COPY . .

Then, use npm run build to run the build script from package.json:

RUN npm run build

In the next step, we need to specify the second stage of the build that uses an Nginx image as its base and copies the nginx.conf file to the /etc/nginx directory. It also copies the compiled TypeScript code from the build stage to the /usr/share/nginx/html directory.

FROM nginx:stable-alpine

COPY nginx.conf /etc/nginx/nginx.conf
COPY --from=build /usr/src/app/dist/events /usr/share/nginx/html

Finally, the EXPOSE instruction tells Docker which port the container listens on at runtime. You can specify whether the port listens on TCP or UDP. The default is TCP if the protocol isn’t specified.


Here is our complete Dockerfile:

# Builder container to compile typescript
FROM node:lts-alpine AS build
WORKDIR /usr/src/app

# Install dependencies
COPY package.json .
COPY package-lock.json .
RUN npm ci

# Copy the application source
COPY . .
# Build typescript
RUN npm run build

FROM nginx:stable-alpine

COPY nginx.conf /etc/nginx/nginx.conf
COPY --from=build /usr/src/app/dist/events /usr/share/nginx/html


Now, let’s build our image. We’ll run the docker build command as above, but with the -f Dockerfile flag. The -f flag specifies your Dockerfile name. The “.” command will use the current directory as the build context and read a Dockerfile from stdin. The -t tags the resulting image.

docker build . -f Dockerfile -t events-fe:1

Containerizing your Node.js backend

Let’s walk through the process of creating a Dockerfile for our backend as the next step. First, create the following empty Dockerfile in the root of your backend Node app:

# Builder container to compile typescript
FROM node:lts-alpine AS build
WORKDIR /usr/src/app

# Install dependencies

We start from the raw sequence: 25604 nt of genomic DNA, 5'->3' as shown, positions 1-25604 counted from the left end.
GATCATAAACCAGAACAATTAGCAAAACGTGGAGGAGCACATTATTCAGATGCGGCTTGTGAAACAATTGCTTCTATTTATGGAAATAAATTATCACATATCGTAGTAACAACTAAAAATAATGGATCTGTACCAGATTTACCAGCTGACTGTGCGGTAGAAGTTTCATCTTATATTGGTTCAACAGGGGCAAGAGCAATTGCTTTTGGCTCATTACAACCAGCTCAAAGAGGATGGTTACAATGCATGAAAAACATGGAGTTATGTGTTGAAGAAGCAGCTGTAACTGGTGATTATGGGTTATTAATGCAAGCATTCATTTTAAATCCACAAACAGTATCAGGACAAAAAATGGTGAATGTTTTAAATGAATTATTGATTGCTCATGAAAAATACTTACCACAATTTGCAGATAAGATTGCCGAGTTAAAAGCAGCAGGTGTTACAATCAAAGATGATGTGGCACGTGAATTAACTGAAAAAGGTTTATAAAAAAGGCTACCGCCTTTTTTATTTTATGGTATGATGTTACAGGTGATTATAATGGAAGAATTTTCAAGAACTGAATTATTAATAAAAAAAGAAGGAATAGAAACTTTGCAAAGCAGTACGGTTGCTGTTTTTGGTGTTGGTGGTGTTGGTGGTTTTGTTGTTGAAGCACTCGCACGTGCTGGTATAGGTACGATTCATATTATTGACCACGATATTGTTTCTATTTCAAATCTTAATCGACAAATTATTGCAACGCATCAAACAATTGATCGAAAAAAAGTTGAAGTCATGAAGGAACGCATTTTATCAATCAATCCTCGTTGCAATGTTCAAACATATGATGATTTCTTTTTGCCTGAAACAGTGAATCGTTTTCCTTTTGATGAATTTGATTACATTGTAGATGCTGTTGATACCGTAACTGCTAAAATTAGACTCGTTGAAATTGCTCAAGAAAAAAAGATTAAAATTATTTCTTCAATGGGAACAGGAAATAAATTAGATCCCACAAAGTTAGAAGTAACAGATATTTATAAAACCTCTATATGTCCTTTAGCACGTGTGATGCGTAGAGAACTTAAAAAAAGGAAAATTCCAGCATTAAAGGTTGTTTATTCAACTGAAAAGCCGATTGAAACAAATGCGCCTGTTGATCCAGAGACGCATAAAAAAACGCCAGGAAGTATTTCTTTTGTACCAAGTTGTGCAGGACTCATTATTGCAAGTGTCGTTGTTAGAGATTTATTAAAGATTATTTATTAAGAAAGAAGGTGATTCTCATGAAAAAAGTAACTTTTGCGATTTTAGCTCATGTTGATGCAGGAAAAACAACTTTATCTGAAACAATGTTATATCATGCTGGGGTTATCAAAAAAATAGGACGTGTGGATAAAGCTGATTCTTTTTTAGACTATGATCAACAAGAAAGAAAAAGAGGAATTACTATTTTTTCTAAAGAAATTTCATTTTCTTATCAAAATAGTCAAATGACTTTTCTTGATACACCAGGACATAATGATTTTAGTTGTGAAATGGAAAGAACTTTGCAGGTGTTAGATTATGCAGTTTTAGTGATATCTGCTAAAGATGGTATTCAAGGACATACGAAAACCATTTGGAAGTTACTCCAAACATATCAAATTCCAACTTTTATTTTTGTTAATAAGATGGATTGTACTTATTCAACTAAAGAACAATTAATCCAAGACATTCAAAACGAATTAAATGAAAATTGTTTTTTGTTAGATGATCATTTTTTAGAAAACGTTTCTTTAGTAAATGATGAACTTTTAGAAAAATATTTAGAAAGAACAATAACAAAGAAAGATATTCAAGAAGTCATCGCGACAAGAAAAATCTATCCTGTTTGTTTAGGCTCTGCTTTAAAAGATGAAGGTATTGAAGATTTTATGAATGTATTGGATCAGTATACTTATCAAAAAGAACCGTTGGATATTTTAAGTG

COPY package.json .
COPY package-lock.json .
RUN npm ci

# Copy the application source
COPY . .
# Build typescript
RUN npm run build

FROM node:lts-alpine
COPY package.json .
COPY package-lock.json .
COPY .env.production .env

RUN npm ci --production

COPY --from=build /usr/src/app/dist /app

CMD [ "node", "src/index.js"]

This Dockerfile is useful for building and running TypeScript applications in a containerized environment, allowing developers to package and distribute their applications more easily.

The first stage of the build process, named build, is based on the official Node.js LTS Alpine Docker image. It sets the working directory to /usr/src/app and copies the package.json and package-lock.json files to install dependencies with the npm ci command. It then copies the entire application source code and builds TypeScript with the npm run build command.

The second stage of the build process, named production, also uses the official Node.js LTS Alpine Docker image. It sets the working directory to /app and copies the package.json, package-lock.json, and .env.production files. It then installs only production dependencies with npm ci --production command, and copies the output of the previous stage, the compiled TypeScript code, from /usr/src/app/dist to /app.

Finally, it exposes port 8000 and runs the command node src/index.js when the container is started.

Defining services using a Compose file

Here’s how our services appear within a Docker Compose file:

      context: "./frontend/events"
      dockerfile: "./Dockerfile"